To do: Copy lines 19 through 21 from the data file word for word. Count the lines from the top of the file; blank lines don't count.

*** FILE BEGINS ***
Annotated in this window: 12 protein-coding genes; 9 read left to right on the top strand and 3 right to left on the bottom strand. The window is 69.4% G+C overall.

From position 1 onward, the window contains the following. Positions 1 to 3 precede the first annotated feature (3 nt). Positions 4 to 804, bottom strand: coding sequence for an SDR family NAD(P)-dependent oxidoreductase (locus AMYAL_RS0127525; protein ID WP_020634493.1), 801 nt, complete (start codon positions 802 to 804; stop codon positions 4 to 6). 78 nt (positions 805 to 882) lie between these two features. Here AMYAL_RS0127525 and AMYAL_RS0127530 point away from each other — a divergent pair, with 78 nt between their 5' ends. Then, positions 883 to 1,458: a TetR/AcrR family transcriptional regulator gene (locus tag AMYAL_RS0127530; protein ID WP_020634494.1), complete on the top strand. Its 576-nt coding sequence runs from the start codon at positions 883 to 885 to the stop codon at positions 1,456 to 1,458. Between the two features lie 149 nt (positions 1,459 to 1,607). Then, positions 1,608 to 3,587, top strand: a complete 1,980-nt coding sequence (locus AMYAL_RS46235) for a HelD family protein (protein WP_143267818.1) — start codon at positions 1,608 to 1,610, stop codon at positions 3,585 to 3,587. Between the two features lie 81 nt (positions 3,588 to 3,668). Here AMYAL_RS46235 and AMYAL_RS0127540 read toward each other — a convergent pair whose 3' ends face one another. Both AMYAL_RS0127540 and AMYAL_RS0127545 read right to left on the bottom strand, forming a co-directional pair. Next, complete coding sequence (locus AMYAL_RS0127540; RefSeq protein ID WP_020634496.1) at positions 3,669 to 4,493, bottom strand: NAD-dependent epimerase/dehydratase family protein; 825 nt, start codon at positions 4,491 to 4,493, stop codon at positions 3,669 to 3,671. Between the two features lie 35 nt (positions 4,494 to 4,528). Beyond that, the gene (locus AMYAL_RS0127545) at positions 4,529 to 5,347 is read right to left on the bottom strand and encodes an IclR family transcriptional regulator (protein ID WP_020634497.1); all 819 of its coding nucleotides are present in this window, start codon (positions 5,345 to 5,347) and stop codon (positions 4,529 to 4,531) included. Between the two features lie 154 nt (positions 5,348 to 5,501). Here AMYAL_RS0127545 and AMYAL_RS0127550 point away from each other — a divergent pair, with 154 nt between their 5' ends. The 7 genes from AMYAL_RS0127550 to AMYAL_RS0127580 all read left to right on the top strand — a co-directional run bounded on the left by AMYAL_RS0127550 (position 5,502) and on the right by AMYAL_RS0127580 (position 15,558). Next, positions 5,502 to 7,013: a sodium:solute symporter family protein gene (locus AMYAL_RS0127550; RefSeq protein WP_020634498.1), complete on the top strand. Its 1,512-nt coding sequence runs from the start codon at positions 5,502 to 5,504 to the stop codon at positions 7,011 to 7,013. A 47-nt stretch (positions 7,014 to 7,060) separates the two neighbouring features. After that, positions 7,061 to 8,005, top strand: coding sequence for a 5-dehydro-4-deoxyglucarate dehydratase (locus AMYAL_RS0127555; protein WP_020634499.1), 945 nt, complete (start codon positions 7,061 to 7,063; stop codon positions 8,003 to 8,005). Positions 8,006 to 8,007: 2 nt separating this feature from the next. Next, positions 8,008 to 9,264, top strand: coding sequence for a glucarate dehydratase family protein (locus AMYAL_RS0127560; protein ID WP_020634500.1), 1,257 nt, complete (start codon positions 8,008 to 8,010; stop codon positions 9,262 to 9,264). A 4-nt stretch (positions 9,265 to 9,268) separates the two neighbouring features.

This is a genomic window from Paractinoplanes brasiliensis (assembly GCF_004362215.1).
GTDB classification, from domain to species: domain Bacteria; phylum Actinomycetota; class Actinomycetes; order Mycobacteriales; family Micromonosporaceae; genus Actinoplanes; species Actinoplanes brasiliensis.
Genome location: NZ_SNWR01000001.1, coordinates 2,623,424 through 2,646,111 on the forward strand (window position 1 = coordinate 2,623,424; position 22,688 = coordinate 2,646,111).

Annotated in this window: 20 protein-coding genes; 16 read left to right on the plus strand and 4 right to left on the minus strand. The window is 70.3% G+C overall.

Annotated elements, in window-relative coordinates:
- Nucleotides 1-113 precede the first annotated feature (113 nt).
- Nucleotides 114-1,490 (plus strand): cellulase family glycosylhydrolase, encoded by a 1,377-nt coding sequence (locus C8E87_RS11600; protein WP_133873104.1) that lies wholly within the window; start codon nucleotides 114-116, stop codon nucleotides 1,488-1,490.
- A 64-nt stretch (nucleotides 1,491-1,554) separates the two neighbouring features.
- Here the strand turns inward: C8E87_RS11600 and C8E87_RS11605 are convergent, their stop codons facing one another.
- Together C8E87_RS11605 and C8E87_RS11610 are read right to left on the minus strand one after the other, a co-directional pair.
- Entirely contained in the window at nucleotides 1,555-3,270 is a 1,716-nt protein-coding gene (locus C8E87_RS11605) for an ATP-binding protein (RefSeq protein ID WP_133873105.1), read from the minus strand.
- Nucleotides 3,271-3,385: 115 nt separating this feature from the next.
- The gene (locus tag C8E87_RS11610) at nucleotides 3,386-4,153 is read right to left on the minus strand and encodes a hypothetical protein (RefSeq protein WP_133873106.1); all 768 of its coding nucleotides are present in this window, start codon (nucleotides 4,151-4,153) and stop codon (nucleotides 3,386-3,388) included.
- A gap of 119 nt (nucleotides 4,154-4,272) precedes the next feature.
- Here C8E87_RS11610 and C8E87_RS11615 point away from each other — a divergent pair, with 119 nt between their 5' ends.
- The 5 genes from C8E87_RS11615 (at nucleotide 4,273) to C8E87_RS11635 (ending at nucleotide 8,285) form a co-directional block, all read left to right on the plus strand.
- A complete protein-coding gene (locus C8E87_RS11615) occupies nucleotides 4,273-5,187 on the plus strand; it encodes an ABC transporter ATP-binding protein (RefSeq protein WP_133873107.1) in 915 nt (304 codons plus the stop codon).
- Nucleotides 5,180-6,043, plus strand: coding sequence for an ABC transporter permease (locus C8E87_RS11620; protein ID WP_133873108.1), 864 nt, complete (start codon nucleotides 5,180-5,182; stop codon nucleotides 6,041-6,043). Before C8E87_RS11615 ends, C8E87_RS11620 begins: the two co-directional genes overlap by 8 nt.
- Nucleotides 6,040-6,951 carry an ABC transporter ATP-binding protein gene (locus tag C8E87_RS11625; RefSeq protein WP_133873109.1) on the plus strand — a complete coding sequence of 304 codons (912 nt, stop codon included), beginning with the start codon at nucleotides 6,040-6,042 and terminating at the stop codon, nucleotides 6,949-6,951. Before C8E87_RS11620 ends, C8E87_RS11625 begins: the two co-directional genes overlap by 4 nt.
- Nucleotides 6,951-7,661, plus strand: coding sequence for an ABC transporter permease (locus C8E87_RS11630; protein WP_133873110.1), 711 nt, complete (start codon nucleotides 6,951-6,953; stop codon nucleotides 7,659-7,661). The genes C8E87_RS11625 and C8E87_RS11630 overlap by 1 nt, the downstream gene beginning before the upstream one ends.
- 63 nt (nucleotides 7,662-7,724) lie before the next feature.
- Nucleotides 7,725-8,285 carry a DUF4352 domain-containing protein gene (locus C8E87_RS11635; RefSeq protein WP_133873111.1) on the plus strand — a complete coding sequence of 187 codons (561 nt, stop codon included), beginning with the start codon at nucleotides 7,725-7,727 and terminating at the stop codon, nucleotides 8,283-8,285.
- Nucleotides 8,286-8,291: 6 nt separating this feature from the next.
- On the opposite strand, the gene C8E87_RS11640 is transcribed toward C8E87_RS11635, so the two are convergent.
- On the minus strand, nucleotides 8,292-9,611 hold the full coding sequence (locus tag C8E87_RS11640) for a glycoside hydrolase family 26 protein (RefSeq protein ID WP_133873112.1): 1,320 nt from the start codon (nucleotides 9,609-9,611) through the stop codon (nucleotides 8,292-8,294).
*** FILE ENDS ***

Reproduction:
- A complete protein-coding gene (locus C8E87_RS11615) occupies nucleotides 4,273-5,187 on the plus strand; it encodes an ABC transporter ATP-binding protein (RefSeq protein WP_133873107.1) in 915 nt (304 codons plus the stop codon).
- Nucleotides 5,180-6,043, plus strand: coding sequence for an ABC transporter permease (locus C8E87_RS11620; protein ID WP_133873108.1), 864 nt, complete (start codon nucleotides 5,180-5,182; stop codon nucleotides 6,041-6,043). Before C8E87_RS11615 ends, C8E87_RS11620 begins: the two co-directional genes overlap by 8 nt.
- Nucleotides 6,040-6,951 carry an ABC transporter ATP-binding protein gene (locus tag C8E87_RS11625; RefSeq protein WP_133873109.1) on the plus strand — a complete coding sequence of 304 codons (912 nt, stop codon included), beginning with the start codon at nucleotides 6,040-6,042 and terminating at the stop codon, nucleotides 6,949-6,951. Before C8E87_RS11620 ends, C8E87_RS11625 begins: the two co-directional genes overlap by 4 nt.